This funky Frankenstein's monster sculpture looks good enough to eat! Created as part of the It’s Alive Project, this is one of 80 busts created by different artists striving to show the monster in a different light. Look out for the FrankenBieber, and the hilarious Mt. Frankenmore!
Nov 10, 2011
Wildlife photographer Markus Varesvuo snapped this amazing picture of a herring gull attacking an eagle. Gulls often join together to drive predators away from breeding grounds, but sometimes solitary gulls do the dirty work, too. For the greatest impact, they swoop in from above and behind a bird of prey.
Nov 8, 2011
After a picture of the LEGO street painting was posted on Reddit, the Internet took over, making it a sensation online. Created for the Sarasota Chalk Festival in Florida, this amazing mashup of Legos and Terracotta warriors is magnificent in every sense of the word.
What exactly went into creating it? "There were some challenges, starting with translating our first design to a gridded blueprint with the exact right distortions," said Peter Westerink of Planet Streetpainting. "Our next challenge was to copy the blueprint to the pavement, again in the exact right proportions, only 100 times bigger (30 x 40 feet)! Last, but not least, we had to make sure we would finish in time, while answering the questions of the thousands of people that came by daily to see our piece."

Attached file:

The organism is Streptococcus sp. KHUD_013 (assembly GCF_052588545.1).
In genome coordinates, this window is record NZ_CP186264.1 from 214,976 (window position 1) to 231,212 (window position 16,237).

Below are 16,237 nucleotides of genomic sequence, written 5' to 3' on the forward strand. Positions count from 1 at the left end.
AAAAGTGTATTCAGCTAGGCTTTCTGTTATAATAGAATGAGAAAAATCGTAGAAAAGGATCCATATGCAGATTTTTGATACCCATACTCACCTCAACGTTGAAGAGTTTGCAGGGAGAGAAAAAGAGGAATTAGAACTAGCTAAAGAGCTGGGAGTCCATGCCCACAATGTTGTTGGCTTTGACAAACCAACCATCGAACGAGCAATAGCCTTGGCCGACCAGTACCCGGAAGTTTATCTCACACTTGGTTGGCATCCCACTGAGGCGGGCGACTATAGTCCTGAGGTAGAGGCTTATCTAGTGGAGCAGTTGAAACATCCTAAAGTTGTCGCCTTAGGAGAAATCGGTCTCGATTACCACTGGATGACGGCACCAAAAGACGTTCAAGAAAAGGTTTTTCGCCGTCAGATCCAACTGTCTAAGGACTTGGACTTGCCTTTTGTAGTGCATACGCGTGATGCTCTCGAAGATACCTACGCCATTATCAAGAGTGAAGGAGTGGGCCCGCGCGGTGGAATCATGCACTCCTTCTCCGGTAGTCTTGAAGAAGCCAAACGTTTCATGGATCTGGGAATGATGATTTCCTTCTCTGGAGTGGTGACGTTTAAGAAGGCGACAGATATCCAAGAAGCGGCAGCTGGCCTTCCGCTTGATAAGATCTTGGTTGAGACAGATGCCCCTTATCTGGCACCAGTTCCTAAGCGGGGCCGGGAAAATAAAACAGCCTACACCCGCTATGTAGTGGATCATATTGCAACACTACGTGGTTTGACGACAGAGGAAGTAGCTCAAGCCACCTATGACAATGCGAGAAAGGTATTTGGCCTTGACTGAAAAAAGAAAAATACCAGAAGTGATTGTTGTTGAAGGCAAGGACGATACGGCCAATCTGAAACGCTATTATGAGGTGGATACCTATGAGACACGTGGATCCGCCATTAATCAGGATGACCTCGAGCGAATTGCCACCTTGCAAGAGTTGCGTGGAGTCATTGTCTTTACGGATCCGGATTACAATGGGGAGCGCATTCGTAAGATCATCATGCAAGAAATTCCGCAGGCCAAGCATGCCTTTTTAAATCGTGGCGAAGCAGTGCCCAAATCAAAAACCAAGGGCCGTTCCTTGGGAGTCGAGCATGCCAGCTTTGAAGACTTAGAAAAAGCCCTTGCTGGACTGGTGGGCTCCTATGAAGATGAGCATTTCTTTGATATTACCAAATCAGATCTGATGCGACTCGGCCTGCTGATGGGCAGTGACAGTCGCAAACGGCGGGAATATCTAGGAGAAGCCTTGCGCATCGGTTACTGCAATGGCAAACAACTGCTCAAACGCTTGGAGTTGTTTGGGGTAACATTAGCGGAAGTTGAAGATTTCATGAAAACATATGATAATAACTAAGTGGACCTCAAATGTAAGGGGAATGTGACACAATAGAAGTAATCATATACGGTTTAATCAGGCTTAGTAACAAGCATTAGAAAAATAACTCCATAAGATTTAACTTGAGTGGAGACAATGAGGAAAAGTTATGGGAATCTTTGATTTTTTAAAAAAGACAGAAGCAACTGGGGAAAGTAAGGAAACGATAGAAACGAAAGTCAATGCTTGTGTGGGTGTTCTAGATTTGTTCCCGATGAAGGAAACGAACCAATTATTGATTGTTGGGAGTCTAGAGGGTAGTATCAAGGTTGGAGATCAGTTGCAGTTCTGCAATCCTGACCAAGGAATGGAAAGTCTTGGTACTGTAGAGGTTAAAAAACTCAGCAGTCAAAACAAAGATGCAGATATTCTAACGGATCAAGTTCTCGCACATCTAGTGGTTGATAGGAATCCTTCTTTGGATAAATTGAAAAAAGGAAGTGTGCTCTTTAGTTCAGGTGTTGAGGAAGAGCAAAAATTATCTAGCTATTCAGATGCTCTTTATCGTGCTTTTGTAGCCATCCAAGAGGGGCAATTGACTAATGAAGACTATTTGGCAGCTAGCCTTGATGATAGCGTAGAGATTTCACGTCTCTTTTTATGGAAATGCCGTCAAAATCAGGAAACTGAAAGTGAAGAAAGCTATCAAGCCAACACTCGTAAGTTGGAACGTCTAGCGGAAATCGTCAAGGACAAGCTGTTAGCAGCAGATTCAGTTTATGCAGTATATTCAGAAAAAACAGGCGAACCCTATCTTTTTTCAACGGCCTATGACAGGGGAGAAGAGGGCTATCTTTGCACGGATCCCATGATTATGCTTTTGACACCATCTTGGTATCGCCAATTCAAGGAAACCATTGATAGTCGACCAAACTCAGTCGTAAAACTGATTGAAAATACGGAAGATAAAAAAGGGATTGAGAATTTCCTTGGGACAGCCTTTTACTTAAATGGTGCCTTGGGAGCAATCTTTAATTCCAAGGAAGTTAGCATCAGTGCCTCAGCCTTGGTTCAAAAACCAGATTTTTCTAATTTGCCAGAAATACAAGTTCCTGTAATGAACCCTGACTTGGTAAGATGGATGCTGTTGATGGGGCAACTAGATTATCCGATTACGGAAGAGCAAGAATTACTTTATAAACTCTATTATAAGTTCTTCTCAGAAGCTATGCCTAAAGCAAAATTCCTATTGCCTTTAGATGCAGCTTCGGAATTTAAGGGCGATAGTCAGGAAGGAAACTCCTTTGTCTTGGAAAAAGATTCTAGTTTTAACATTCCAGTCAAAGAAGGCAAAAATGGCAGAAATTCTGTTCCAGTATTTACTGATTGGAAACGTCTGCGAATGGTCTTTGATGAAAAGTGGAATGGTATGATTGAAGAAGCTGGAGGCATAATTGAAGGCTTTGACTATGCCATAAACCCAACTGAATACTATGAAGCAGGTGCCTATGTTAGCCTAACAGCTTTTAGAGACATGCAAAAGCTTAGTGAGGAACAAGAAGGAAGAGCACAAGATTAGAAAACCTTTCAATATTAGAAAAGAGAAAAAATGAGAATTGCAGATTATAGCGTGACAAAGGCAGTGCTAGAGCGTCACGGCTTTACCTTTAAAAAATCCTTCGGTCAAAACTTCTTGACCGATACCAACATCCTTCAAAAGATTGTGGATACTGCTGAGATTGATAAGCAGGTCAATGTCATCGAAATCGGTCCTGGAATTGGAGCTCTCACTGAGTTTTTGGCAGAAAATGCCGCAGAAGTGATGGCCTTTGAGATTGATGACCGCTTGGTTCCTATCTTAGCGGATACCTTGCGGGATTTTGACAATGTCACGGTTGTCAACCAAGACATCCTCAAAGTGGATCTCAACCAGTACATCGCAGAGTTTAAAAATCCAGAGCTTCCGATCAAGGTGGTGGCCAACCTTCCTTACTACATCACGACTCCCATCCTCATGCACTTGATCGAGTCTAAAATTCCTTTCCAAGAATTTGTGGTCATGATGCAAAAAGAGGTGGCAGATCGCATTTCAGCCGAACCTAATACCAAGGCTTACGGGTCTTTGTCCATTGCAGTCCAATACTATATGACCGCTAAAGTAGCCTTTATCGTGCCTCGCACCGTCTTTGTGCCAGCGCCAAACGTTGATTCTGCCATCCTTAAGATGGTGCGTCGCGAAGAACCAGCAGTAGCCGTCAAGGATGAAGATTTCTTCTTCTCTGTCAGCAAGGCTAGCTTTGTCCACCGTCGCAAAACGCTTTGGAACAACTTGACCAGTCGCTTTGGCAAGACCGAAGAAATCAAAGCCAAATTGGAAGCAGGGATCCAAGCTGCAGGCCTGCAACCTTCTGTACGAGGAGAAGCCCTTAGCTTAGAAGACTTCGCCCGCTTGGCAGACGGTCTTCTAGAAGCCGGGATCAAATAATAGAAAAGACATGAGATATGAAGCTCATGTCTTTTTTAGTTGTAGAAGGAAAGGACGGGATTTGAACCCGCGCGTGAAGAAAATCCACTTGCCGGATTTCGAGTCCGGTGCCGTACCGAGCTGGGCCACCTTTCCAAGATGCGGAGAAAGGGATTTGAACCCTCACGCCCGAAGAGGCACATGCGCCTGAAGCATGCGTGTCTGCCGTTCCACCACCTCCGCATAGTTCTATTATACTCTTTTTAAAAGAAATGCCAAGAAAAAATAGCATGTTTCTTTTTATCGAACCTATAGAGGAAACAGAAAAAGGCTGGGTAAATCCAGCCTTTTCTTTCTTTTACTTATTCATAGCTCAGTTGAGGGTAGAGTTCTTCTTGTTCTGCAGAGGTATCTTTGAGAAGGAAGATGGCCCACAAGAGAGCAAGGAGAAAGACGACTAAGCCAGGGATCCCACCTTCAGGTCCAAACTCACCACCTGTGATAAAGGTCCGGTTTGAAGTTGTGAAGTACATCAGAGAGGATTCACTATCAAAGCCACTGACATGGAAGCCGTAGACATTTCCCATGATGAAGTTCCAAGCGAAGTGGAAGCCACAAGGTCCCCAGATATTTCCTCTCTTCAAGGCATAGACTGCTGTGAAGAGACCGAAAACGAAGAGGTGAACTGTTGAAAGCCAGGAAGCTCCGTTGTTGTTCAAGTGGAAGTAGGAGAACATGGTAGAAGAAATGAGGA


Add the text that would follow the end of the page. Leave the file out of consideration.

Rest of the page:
Maybe this isn’t a newsflash to anyone but me, but, um, the Moai “heads” on Easter Island have bodies. Because some of the statues are set deep into the ground, and because the heads on the statues are disproportionately large, many people (myself included) tend to think of them as just big heads. But the bodies (generally not including legs, though there is at least one kneeling statue) are there — in many cases, underground. What’s even more interesting — there are petroglyphs (rock markings) that have been preserved below the soil level, where they have been protected from erosion. This research report has been making the rounds; it discusses recent progress by The Easter Island Statue Project to uncover, study, and catalogue two statues.
Nov 4, 2011
What you are looking at here is a cross-section of a blade of marram grass, which is used to stabilize coastal dunes. Fluorescent dye has been added to highlight the internal structures. Those internal structures look happy to see us! Read more about it at Beyond the Human Eye.